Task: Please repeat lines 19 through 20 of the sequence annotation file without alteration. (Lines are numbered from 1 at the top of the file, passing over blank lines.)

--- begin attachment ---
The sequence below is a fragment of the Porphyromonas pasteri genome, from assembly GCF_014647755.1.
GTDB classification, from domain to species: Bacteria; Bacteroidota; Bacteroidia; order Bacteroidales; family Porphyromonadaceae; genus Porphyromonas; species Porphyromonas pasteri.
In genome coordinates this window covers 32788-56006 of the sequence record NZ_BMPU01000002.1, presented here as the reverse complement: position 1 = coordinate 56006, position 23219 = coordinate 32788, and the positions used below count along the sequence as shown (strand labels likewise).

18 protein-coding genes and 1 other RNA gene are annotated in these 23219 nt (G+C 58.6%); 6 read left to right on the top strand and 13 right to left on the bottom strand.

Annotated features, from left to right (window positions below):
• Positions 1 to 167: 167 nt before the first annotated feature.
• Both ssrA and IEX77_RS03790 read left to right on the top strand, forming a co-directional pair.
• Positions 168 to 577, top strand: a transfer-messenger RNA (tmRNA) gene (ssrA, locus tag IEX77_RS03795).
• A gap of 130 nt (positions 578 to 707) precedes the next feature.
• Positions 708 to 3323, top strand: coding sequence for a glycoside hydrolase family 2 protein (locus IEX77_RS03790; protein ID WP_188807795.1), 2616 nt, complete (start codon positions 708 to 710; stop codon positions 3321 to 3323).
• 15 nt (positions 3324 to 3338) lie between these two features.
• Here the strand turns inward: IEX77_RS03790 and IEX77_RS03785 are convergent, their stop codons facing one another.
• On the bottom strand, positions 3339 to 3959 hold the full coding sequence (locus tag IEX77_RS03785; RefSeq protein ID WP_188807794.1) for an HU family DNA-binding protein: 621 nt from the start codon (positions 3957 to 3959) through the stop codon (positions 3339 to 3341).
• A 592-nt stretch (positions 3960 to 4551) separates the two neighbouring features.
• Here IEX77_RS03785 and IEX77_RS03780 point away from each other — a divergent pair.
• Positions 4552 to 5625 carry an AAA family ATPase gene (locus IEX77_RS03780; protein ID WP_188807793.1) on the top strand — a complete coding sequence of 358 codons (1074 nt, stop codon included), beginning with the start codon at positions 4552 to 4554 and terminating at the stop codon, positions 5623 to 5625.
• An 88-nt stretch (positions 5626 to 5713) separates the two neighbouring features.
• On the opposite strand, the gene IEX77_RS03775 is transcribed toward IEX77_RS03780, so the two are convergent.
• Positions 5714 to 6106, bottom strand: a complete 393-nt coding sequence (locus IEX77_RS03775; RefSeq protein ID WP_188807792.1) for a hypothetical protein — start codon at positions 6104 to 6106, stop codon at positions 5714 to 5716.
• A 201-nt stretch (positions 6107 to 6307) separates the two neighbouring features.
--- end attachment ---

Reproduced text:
• Positions 5714 to 6106, bottom strand: a complete 393-nt coding sequence (locus IEX77_RS03775; RefSeq protein ID WP_188807792.1) for a hypothetical protein — start codon at positions 6104 to 6106, stop codon at positions 5714 to 5716.
• A 201-nt stretch (positions 6107 to 6307) separates the two neighbouring features.